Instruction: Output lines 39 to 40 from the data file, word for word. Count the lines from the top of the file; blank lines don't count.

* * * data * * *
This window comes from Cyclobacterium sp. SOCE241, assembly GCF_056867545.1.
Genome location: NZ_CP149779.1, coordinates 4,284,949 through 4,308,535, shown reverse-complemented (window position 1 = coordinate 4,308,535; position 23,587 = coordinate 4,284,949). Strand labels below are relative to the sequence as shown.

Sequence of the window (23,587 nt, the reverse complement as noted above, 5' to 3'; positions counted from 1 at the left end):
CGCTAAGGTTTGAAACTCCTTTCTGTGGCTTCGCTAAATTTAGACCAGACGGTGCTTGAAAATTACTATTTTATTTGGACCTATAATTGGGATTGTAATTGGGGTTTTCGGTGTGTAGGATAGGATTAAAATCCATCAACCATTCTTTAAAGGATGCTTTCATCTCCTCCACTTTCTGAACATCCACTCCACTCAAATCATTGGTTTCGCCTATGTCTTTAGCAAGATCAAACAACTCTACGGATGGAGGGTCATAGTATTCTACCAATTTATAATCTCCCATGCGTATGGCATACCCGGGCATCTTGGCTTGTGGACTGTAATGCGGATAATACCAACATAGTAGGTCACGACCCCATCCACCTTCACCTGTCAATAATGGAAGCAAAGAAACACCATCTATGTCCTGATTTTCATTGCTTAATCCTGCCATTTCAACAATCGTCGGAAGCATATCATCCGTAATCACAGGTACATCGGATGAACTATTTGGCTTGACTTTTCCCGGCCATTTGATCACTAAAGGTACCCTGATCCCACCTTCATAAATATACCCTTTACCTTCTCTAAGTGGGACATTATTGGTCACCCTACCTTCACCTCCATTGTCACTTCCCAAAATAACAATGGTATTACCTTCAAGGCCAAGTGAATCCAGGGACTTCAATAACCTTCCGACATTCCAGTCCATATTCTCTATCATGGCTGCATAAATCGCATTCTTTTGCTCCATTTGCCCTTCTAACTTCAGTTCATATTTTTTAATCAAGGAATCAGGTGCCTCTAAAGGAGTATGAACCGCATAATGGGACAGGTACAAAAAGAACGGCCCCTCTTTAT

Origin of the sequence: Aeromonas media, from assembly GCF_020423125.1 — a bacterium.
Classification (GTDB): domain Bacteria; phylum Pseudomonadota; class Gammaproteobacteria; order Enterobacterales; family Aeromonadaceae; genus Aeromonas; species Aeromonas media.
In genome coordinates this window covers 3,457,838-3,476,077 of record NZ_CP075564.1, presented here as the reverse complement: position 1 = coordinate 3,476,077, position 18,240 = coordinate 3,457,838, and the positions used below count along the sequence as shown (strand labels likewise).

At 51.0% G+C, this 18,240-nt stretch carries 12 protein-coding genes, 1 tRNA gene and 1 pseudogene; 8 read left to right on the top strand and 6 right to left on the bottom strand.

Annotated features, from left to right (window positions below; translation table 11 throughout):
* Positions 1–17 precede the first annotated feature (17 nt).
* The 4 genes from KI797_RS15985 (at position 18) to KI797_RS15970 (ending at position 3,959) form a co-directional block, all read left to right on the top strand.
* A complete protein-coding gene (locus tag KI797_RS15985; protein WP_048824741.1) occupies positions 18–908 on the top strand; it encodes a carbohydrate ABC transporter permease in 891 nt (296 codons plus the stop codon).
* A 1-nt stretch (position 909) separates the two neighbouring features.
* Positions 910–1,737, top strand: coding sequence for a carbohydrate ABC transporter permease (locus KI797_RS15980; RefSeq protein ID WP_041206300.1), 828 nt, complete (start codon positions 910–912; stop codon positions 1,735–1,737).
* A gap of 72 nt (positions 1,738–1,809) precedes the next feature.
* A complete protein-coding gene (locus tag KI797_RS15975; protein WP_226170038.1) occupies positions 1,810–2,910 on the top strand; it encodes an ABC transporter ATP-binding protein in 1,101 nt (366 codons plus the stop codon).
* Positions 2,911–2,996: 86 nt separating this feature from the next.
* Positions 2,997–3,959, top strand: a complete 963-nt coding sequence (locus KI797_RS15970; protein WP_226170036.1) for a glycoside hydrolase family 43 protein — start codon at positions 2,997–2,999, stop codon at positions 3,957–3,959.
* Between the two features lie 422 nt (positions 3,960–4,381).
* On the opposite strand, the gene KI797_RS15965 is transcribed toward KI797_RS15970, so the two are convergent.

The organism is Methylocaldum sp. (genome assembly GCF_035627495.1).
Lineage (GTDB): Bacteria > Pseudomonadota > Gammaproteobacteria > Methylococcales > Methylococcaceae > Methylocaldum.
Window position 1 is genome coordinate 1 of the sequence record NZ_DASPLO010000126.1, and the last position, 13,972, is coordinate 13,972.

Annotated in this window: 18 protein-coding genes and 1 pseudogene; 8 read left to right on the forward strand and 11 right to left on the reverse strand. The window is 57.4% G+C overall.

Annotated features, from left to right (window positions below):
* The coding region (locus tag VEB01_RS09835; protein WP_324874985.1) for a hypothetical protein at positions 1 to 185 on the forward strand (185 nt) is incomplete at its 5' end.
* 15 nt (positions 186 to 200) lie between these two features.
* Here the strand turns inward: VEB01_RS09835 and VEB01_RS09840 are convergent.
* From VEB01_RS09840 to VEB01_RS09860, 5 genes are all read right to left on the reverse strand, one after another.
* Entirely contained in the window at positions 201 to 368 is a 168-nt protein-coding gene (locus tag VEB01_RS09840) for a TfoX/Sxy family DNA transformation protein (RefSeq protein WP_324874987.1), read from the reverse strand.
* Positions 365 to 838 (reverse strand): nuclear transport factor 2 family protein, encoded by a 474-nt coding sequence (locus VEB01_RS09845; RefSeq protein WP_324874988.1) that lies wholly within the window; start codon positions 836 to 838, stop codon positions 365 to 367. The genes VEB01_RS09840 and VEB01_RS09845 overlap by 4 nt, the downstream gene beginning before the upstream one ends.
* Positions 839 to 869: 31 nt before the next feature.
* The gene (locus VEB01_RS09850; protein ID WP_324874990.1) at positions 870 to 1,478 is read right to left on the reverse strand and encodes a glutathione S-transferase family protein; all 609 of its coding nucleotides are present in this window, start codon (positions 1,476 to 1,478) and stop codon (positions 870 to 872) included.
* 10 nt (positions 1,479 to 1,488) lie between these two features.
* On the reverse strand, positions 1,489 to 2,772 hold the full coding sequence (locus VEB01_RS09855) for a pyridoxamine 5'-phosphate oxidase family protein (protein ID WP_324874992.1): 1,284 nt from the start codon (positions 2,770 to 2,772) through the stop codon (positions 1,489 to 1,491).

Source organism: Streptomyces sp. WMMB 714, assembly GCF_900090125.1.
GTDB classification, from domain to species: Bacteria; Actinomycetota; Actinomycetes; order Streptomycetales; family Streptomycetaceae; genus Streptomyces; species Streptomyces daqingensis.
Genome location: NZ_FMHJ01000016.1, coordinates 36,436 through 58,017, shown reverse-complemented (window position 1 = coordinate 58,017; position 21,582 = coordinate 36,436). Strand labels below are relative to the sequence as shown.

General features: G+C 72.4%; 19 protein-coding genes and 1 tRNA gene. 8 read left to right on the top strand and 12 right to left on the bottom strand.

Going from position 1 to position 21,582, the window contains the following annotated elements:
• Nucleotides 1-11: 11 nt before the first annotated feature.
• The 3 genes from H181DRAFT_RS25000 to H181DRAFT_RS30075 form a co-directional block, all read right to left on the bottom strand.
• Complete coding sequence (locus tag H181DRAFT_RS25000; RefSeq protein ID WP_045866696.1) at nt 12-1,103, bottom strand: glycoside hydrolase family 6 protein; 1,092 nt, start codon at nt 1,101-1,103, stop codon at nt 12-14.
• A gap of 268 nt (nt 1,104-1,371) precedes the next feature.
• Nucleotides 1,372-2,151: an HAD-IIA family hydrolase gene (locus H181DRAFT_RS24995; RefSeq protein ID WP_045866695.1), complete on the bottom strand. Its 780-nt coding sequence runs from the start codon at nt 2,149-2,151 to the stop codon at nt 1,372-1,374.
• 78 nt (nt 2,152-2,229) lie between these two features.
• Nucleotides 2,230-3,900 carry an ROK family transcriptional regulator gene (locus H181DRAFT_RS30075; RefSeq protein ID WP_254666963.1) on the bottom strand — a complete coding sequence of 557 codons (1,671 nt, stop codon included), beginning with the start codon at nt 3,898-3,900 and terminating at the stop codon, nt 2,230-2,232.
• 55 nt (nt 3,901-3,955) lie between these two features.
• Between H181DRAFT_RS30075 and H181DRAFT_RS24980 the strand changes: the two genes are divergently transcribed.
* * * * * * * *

General features: G+C 72.4%; 19 protein-coding genes and 1 tRNA gene. 8 read left to right on the top strand and 12 right to left on the bottom strand.

Going from position 1 to position 21,582, the window contains the following annotated elements: